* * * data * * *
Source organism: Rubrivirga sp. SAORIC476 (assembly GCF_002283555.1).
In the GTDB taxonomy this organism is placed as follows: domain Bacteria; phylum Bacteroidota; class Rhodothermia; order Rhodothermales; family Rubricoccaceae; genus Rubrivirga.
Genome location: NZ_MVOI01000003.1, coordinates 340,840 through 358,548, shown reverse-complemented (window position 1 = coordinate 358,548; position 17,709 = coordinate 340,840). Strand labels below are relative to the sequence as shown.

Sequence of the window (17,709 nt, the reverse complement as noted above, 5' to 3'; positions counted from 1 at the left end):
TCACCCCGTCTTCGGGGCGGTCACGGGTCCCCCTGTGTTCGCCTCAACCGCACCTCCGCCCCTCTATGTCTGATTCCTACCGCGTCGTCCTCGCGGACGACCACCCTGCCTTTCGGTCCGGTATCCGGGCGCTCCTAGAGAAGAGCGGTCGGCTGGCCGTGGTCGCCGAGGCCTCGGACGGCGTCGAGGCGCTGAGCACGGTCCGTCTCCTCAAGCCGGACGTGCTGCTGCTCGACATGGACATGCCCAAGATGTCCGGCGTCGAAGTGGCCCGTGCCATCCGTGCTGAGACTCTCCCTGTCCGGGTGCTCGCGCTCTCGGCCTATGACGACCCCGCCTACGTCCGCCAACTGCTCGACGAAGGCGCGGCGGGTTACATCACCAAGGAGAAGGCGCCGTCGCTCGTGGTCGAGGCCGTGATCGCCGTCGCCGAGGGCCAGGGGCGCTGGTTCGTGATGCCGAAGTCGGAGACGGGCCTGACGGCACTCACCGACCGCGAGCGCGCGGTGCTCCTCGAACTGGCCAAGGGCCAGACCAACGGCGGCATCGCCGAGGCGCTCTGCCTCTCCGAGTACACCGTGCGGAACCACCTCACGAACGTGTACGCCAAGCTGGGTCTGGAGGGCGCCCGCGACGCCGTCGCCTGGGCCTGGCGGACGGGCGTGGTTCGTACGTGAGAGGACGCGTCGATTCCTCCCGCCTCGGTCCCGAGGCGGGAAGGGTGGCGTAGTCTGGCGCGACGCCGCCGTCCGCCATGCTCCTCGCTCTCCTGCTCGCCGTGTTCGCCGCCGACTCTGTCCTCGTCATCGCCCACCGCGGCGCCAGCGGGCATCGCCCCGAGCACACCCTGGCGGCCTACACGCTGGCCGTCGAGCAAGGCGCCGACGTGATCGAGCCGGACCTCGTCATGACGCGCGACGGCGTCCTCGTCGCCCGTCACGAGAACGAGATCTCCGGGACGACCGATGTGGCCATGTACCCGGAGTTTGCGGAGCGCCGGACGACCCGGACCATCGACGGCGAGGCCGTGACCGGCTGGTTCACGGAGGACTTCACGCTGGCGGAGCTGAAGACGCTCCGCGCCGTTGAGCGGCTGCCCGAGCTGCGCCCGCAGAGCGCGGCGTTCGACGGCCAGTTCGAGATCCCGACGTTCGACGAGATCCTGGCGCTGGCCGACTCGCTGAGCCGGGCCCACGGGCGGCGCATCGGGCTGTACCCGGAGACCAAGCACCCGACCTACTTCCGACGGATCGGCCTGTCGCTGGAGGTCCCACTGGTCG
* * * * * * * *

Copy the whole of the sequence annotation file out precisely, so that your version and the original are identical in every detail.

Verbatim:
Source organism: Rubrivirga sp. SAORIC476 (assembly GCF_002283555.1).
In the GTDB taxonomy this organism is placed as follows: domain Bacteria; phylum Bacteroidota; class Rhodothermia; order Rhodothermales; family Rubricoccaceae; genus Rubrivirga.
Genome location: NZ_MVOI01000003.1, coordinates 340,840 through 358,548, shown reverse-complemented (window position 1 = coordinate 358,548; position 17,709 = coordinate 340,840). Strand labels below are relative to the sequence as shown.

Sequence of the window (17,709 nt, the reverse complement as noted above, 5' to 3'; positions counted from 1 at the left end):
TCACCCCGTCTTCGGGGCGGTCACGGGTCCCCCTGTGTTCGCCTCAACCGCACCTCCGCCCCTCTATGTCTGATTCCTACCGCGTCGTCCTCGCGGACGACCACCCTGCCTTTCGGTCCGGTATCCGGGCGCTCCTAGAGAAGAGCGGTCGGCTGGCCGTGGTCGCCGAGGCCTCGGACGGCGTCGAGGCGCTGAGCACGGTCCGTCTCCTCAAGCCGGACGTGCTGCTGCTCGACATGGACATGCCCAAGATGTCCGGCGTCGAAGTGGCCCGTGCCATCCGTGCTGAGACTCTCCCTGTCCGGGTGCTCGCGCTCTCGGCCTATGACGACCCCGCCTACGTCCGCCAACTGCTCGACGAAGGCGCGGCGGGTTACATCACCAAGGAGAAGGCGCCGTCGCTCGTGGTCGAGGCCGTGATCGCCGTCGCCGAGGGCCAGGGGCGCTGGTTCGTGATGCCGAAGTCGGAGACGGGCCTGACGGCACTCACCGACCGCGAGCGCGCGGTGCTCCTCGAACTGGCCAAGGGCCAGACCAACGGCGGCATCGCCGAGGCGCTCTGCCTCTCCGAGTACACCGTGCGGAACCACCTCACGAACGTGTACGCCAAGCTGGGTCTGGAGGGCGCCCGCGACGCCGTCGCCTGGGCCTGGCGGACGGGCGTGGTTCGTACGTGAGAGGACGCGTCGATTCCTCCCGCCTCGGTCCCGAGGCGGGAAGGGTGGCGTAGTCTGGCGCGACGCCGCCGTCCGCCATGCTCCTCGCTCTCCTGCTCGCCGTGTTCGCCGCCGACTCTGTCCTCGTCATCGCCCACCGCGGCGCCAGCGGGCATCGCCCCGAGCACACCCTGGCGGCCTACACGCTGGCCGTCGAGCAAGGCGCCGACGTGATCGAGCCGGACCTCGTCATGACGCGCGACGGCGTCCTCGTCGCCCGTCACGAGAACGAGATCTCCGGGACGACCGATGTGGCCATGTACCCGGAGTTTGCGGAGCGCCGGACGACCCGGACCATCGACGGCGAGGCCGTGACCGGCTGGTTCACGGAGGACTTCACGCTGGCGGAGCTGAAGACGCTCCGCGCCGTTGAGCGGCTGCCCGAGCTGCGCCCGCAGAGCGCGGCGTTCGACGGCCAGTTCGAGATCCCGACGTTCGACGAGATCCTGGCGCTGGCCGACTCGCTGAGCCGGGCCCACGGGCGGCGCATCGGGCTGTACCCGGAGACCAAGCACCCGACCTACTTCCGACGGATCGGCCTGTCGCTGGAGGTCCCACTGGTCG